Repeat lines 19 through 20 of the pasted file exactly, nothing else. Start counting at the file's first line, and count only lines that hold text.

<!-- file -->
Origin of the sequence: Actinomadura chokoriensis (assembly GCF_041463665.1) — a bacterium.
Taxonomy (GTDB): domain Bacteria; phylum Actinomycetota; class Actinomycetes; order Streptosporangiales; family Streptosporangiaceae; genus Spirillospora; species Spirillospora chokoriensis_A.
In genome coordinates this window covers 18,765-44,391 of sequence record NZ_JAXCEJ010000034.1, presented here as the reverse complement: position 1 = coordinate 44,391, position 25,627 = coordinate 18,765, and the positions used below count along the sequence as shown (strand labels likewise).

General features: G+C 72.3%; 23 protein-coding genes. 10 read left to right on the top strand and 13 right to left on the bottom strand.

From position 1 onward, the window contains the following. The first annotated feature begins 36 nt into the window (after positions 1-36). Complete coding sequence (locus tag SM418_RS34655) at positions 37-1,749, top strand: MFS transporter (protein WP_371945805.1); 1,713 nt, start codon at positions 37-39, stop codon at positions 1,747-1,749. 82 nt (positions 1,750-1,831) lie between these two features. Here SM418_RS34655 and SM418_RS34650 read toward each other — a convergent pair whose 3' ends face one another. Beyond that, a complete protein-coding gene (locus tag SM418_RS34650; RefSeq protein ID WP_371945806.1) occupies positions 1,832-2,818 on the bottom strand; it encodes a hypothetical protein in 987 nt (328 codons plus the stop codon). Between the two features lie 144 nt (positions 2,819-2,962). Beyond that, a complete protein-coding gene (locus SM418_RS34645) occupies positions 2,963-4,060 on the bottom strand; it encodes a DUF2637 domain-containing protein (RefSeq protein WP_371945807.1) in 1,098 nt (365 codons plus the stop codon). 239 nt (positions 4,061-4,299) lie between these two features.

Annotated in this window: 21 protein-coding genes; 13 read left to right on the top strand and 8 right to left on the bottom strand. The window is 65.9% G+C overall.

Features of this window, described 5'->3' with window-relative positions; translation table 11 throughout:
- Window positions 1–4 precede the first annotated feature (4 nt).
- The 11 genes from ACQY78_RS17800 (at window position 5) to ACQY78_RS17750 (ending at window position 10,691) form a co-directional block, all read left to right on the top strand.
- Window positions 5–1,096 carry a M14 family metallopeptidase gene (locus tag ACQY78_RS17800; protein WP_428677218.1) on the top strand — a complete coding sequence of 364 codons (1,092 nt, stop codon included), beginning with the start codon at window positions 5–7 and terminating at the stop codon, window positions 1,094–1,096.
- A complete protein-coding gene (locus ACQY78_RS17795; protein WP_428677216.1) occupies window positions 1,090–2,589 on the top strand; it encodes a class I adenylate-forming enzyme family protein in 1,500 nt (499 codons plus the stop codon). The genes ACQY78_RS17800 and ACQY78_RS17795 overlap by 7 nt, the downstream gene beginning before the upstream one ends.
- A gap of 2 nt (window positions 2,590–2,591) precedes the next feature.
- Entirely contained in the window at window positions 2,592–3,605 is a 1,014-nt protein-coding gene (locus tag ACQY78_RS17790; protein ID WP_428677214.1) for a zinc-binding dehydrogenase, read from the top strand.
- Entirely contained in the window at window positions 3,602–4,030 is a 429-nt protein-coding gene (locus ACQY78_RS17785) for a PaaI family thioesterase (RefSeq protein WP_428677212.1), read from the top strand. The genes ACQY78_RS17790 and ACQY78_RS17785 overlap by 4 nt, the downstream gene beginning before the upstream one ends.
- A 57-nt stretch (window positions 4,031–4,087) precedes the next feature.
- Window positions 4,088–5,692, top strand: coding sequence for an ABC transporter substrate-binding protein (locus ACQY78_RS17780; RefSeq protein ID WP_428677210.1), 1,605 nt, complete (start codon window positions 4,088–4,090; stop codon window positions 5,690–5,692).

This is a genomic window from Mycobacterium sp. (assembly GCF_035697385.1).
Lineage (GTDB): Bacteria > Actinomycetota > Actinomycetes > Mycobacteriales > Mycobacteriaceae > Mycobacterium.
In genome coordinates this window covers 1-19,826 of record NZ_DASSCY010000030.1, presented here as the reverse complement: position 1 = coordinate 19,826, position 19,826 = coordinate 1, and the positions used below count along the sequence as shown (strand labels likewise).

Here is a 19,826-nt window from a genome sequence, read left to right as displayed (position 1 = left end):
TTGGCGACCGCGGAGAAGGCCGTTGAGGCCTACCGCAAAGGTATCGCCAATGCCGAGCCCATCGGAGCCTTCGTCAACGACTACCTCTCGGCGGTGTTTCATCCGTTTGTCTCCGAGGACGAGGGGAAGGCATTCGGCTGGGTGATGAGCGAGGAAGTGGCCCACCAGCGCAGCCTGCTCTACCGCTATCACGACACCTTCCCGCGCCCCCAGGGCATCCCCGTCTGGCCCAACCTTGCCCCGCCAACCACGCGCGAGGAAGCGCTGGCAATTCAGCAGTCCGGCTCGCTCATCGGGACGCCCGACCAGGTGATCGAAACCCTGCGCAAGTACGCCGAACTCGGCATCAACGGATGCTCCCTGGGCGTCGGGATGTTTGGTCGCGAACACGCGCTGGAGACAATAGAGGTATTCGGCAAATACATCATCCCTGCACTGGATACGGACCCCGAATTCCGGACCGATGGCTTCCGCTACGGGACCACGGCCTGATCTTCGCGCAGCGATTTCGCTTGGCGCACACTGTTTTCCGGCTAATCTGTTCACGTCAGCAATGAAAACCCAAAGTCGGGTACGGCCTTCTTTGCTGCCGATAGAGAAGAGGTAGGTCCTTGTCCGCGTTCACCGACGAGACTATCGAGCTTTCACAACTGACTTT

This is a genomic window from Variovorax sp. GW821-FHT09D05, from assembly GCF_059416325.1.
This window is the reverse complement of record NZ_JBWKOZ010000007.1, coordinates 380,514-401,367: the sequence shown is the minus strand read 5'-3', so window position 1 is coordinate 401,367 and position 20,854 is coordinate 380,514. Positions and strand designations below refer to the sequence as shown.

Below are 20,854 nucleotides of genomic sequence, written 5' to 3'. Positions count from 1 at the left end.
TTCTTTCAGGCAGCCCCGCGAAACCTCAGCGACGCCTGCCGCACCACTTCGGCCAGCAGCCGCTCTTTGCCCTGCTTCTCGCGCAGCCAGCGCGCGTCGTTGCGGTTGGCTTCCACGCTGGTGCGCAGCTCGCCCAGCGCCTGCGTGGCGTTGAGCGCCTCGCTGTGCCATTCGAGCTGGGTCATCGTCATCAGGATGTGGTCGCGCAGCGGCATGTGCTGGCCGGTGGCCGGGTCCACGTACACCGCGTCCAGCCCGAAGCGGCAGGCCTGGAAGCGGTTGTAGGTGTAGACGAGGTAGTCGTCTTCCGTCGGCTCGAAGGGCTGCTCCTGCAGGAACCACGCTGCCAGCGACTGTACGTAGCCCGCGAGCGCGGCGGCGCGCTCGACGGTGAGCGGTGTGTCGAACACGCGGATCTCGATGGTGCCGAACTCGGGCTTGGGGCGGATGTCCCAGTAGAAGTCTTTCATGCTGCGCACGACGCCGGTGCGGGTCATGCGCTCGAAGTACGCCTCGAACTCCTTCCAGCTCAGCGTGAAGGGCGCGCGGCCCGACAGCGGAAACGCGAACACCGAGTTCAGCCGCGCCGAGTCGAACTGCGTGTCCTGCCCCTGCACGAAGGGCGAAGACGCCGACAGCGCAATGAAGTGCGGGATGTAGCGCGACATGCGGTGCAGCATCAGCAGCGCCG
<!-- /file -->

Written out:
In genome coordinates this window covers 1-19,826 of record NZ_DASSCY010000030.1, presented here as the reverse complement: position 1 = coordinate 19,826, position 19,826 = coordinate 1, and the positions used below count along the sequence as shown (strand labels likewise).

Here is a 19,826-nt window from a genome sequence, read left to right as displayed (position 1 = left end):